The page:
We use cookies to improve your experience, some are essential for the operation of this site.

St James, Syresham, Northamptonshire

(52°4′22″N, 1°4′50″W)
SP 631 420
pre-1974 traditional (England and Wales) Northamptonshire
now Northamptonshire
  • Ron Baxter

Please use this link to cite this page - https://www.crsbi.ac.uk/view-item?i=10909.

Find out how to cite the CRSBI website here.


St James's has a four-bay aisled nave with a clerestorey of tiny quatrefoil windows and arcades with pointed, chamfered arches, octagonal piers and moulded capitals of c.1450. Unusually the S nave doorway is at the W end of the S aisle, under a W-facing porch. The chancel arch is on corbels, and these appear to be contemporary with the arcades, but the label may be a reused 12thc. piece (see VIII Comments/Opinions). The chancel has a N chapel, now a vestry, but the glazed arch to it from the chancel is modern, as is the vestry door itself. At the W end is a short 13thc. tower with a slate-tiled broach spire. Construction is of grey stone rubble with a band of ironstone in the tower. The font is Romanesque.


The major landowner in 1086 was Earl Aubrey, who held 2 hides in Syresham. A church and a priest were noted, but it is unclear whether they were in Syresham, Halse or Brackley, also held by the earl. Osmund held one-third of Earl Aubrey's holding in Syresham. In addition to these holdings, half a hide was held by Ralph of Count of Mortain, and half a hide by Geoffrey from Giles, the brother of Ansculf. Earl Aubrey also held lands in Halse and Brackley, and RCHME suggests that the church at Syresham may have been an offshoot of Brackley. It existed by 1143, when it was part of the earl of Leicester's foundation gift to Delapre Abbey (Leics).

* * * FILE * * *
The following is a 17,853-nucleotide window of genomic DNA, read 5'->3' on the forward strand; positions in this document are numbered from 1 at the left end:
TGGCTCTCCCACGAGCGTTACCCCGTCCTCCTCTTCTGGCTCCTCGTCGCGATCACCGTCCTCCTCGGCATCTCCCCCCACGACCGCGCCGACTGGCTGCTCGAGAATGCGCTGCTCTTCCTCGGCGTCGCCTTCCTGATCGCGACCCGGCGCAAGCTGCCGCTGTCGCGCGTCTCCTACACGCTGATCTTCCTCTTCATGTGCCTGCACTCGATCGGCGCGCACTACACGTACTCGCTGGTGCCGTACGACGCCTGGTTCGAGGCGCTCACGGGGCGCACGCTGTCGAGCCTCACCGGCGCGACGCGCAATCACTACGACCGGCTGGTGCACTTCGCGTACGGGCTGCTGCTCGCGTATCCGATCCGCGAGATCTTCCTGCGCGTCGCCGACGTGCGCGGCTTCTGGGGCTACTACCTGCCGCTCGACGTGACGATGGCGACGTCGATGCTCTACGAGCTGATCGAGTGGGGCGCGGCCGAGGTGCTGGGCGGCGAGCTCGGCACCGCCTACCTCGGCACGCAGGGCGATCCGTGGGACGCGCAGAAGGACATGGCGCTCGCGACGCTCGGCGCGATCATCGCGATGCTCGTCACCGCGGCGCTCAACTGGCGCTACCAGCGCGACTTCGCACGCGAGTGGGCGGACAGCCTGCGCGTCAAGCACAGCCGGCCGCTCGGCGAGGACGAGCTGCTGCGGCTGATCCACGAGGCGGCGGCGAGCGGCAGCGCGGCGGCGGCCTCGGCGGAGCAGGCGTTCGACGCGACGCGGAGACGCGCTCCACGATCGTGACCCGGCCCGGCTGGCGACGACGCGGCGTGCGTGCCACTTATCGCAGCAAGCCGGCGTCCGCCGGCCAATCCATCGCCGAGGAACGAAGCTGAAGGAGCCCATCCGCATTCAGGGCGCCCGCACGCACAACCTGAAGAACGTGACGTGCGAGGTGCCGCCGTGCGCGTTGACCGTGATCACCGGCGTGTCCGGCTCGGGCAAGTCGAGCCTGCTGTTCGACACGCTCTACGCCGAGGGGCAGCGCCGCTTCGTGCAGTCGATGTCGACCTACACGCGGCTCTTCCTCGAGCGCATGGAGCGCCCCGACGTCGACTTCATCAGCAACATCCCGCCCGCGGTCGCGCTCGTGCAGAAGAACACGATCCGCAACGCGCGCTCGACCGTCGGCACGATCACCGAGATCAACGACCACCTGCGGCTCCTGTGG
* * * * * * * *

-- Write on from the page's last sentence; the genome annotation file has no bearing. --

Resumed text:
Benefice of Helmdon with Stuchbury and Radstone, and Syresham with Whitfield, Lois Weedon with Weston and Plumpton and Wappenham.


Interior Features


Chancel arch/Apse arches




Pevsner dated the chancel arch to c.1200 in its entirety, and considered the corbels 'Late Norman'. The present author would date the corbels with the nave arcade capitals, i.e. 15thc. It is suggested that the outer arch and label date from c.1200, and the hollow-chamfered inner arch on corbels was inserted c.1450.

RCHME Report, uncatalogued.
Anon., Guide and Short History of the Church of St James, Syresham, n.d.
G. Baker, The History and Antiquities of the County of Northampton, 2 vols, London, 1822-41, I, 680-81.
J. Bridges, The History and Antiquities of Northamptonshire, Compiled from the manuscript collections of the late learned antiquary J.Bridges, Esq., by the Rev. Peter Whalley, Oxford, 1791, I, 195f.
N. Pevsner, The Buildings of England. Northamptonshire, Harmondsworth, 1961, rev. by B. Cherry 1973, 422.
R. M. Serjeantson and H. I. Longden, 'The Parish Churches and Religious Houses of Northamptonshire: their Dedications, Altars, Images and Lights', Archaeological Journal, 70, ns 20 (1913), 412.